The most recent data suggest that the U.S. economy may be slowing again. It remains to be seen whether this is a temporary phenomenon, a predictable consequence of the tax increases and spending cuts imposed earlier in the year, or something else.

The March employment report was the first indicator. As I wrote at the time, the news on jobs wasn’t quite as bad as the headlines suggested, but it wasn’t good, either. Surveys of business activity from the National Association of Purchasing Managers also contained some unwelcome news. The index of U.S. manufacturing activity fell to 51.3 in March from 54.2 in February. The index is still above 50, which means that manufacturing activity is still growing, but it implies a slowdown. Similarly, the index for services fell to 54.4 in March from 56.0 in February. Both indices are back to where they were last summer.

This morning we got to see the latest data on retail spending and consumer confidence. Both fell significantly more than expected. Retail spending is now growing at its slowest pace since the end of the recession. While this is hardly an indicator of imminent recession, the extent of the slowdown since the summer of 2011 is worrying.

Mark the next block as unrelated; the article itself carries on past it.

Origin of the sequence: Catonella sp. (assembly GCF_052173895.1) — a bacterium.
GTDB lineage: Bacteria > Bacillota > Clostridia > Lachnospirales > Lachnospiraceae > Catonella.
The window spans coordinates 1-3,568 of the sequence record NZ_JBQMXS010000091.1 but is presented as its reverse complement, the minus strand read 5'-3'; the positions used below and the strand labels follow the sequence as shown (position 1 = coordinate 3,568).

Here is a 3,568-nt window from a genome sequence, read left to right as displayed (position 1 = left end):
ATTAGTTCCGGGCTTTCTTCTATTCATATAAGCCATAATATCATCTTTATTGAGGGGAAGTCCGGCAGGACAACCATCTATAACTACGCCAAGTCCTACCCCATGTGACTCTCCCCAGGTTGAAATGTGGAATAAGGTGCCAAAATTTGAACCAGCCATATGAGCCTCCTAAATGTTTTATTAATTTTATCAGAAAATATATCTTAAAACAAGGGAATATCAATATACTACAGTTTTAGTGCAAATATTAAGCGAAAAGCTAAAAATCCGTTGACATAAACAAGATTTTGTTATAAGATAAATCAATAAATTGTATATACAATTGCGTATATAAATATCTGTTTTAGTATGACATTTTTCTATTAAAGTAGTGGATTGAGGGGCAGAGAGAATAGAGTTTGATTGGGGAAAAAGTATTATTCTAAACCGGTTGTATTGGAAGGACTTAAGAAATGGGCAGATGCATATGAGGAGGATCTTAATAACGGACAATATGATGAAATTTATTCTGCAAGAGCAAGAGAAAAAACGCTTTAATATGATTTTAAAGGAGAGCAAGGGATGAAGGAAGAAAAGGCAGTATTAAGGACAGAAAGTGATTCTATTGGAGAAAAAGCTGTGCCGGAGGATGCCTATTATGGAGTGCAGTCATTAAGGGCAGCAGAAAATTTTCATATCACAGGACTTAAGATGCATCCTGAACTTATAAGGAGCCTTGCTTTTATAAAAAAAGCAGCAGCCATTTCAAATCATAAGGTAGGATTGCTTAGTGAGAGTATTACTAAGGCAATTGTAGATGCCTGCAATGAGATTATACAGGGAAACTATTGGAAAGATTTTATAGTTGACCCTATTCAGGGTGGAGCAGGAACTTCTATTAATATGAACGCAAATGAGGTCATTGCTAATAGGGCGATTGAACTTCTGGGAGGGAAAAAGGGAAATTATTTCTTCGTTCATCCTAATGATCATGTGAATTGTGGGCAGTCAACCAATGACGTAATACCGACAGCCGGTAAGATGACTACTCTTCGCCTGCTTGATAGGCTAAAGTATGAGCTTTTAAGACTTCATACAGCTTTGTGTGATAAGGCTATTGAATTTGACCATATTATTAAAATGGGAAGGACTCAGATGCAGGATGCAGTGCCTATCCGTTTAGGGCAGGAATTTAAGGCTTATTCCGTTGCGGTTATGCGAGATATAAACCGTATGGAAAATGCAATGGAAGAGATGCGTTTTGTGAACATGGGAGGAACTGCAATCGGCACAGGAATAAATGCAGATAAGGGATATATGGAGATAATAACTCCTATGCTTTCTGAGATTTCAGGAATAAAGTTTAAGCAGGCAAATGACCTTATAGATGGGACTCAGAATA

Consumer confidence, as measured by the University of Michigan, declined sharply and unexpectedly, to 72.3 from 78.6 last month. Again, that doesn’t mean that recession is around the corner. In fact, the absolute level of confidence is similar to what it was throughout 2009 and 2010. Like employment and retail spending, the data suggest an economy that is continuing to grow at a slow and steady pace, rather than an economy that is about to finally take off.

The markets seem to have noticed. The price of copper, long considered to be the best proxy for global economic activity, has declined more than 8 percent since the middle of February. Similarly, the price of Brent crude oil has fallen almost 14 percent over the same period. Yields on 10-year government bonds have fallen to 1.7 percent from just over 2 percent since the beginning of March. Equity investors, on the other hand, seem to have shrugged off the disappointing data, perhaps in part because the profitability of large U.S. corporations is not linked as tightly to the health of the U.S. economy as in the past.

This is generally disappointing. Sluggish growth will not close the employment gap anytime soon. Millions of people who would otherwise be working will continue to drop out of the labor force, which will create even more long term costs for society. Policymakers, however, seem determined to keep doing what they have been doing, in the hopes that it will start producing significantly different results.

(Matthew C. Klein is a contributor to the Ticker. Follow him on Twitter.)